Technical View: 1/03/2008
Principles of the Stock Market

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Have You Seen This?

Have You Seen This?

TECHNICAL VIEW.  Yesterday I pointed out that the chart patterns we’ve built over the last few months could resolve themselves bullishly.  That we could have been base building ever since last August’s drop.  But the other possibility is a break below the August lows and thus a hindsight look back at the stabilization of the last few months as just a modest upward counterswing rally in the midst of a longer term downtrend, i.e. the beginning stages of a new bear market.  In fact, that’s still my view.  I’ve looked at past extended market declines, like in 1969, 1973 and 1974 and that’s a normal pattern.  The stock market declines, then rallies a bit and trades sideways until the news turns really bad once again.  And then stocks decline to further new lows before finding a price level where they can stabilize once more.  Schwartz View:  As written in this space previously, I can see this decline as being more long lasting than anything we’ve seen over the last few years (or since the 2000 to 20002 Mama Bear market decline).  Since this is a decline which is going to be fought tooth and nail.  For example we have these new Asian sovereign wealth funds joining the fray with money to burn.  And we have record high oil prices which has made the Middle East, oil exporting emirates overflow with cash as well.  And we still have corporate balance sheets in fine shape which has led to their stabilizing massive buybacks of stock too.  So any market decline is not going to come easily until these sources of support are mostly gone.  It will be only over a length of time that these sources of funds get used up thus along the way down, we’re going to get head fake rallies periodically.  Along this train of thought, I read on that during the big stock market decline of 2000 to 2002, while the S&P 500 lost 50%, we had five big counterswing rallies up ranging from 10% to 25% and also posted Nasdaq’s nine biggest up days.  So I see a long, extended decline ahead.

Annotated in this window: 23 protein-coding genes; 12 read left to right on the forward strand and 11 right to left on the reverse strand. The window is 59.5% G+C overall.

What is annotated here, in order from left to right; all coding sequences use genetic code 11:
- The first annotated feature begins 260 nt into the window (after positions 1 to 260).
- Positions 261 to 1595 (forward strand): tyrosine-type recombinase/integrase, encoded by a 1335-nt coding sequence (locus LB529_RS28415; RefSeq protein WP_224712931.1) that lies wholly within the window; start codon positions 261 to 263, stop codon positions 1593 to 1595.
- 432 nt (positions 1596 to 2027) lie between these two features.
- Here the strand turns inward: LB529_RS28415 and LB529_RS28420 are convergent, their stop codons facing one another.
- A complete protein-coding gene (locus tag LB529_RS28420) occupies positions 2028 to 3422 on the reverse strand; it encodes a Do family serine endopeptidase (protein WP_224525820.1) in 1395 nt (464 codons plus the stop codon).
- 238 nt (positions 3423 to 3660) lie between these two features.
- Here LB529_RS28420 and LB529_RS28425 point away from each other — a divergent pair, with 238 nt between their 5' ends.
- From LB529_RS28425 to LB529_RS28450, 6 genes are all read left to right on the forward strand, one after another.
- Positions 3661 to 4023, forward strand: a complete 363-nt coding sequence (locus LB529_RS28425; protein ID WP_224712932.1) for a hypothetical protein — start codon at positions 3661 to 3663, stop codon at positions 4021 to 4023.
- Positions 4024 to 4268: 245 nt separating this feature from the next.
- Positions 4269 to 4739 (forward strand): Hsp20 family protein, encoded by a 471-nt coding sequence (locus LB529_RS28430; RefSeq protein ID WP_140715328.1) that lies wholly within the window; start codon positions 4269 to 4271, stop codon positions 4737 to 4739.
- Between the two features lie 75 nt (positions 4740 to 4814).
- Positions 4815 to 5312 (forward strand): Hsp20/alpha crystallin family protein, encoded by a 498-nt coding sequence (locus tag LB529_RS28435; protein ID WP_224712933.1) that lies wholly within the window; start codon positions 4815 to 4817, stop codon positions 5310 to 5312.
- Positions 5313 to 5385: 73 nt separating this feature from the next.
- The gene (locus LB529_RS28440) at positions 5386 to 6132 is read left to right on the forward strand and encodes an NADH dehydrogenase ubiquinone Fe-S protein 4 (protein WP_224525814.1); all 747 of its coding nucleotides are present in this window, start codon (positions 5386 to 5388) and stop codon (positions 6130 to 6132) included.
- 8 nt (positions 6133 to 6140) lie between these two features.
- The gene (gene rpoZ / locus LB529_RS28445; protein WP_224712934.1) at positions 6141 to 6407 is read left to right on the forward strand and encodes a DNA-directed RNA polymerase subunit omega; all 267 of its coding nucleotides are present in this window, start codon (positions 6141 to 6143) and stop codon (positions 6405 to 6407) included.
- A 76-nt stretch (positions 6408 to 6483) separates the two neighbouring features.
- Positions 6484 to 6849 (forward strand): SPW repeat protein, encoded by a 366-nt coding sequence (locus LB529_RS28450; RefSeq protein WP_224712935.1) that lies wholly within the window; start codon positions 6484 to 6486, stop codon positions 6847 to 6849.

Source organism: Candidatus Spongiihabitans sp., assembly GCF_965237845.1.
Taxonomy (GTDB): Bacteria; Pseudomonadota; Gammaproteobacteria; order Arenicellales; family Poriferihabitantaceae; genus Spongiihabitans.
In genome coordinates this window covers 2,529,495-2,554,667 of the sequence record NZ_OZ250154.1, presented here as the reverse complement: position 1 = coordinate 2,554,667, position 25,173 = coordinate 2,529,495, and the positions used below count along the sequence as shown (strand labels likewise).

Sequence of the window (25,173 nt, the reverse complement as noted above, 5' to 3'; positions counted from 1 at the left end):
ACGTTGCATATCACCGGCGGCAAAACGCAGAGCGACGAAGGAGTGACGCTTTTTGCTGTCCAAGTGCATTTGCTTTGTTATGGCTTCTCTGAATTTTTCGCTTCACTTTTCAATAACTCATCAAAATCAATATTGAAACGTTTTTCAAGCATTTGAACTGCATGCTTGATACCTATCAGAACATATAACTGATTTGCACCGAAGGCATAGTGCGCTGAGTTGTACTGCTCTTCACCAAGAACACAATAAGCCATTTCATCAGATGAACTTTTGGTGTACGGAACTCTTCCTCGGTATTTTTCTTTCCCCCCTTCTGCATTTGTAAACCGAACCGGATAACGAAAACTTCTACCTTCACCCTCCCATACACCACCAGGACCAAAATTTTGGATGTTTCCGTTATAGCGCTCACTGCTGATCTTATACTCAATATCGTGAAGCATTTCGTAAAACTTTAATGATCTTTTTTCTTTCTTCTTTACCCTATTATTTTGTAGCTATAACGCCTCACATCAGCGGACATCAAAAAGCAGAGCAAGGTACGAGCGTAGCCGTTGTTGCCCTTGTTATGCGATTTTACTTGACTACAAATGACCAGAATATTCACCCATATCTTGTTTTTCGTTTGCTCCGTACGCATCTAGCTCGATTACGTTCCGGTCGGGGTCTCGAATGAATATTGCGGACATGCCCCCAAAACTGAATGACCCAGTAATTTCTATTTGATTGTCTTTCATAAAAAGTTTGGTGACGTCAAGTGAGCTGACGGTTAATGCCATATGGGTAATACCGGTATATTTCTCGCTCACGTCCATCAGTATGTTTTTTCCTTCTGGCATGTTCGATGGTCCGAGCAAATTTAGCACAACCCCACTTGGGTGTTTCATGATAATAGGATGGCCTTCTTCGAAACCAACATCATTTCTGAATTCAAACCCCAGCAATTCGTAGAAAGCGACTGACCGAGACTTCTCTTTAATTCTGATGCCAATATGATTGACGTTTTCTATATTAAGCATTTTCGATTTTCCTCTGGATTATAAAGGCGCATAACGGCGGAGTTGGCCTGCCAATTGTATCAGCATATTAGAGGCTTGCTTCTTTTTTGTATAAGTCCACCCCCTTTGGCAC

Posted 01-03-2008 9:14 AM by Richard Schwartz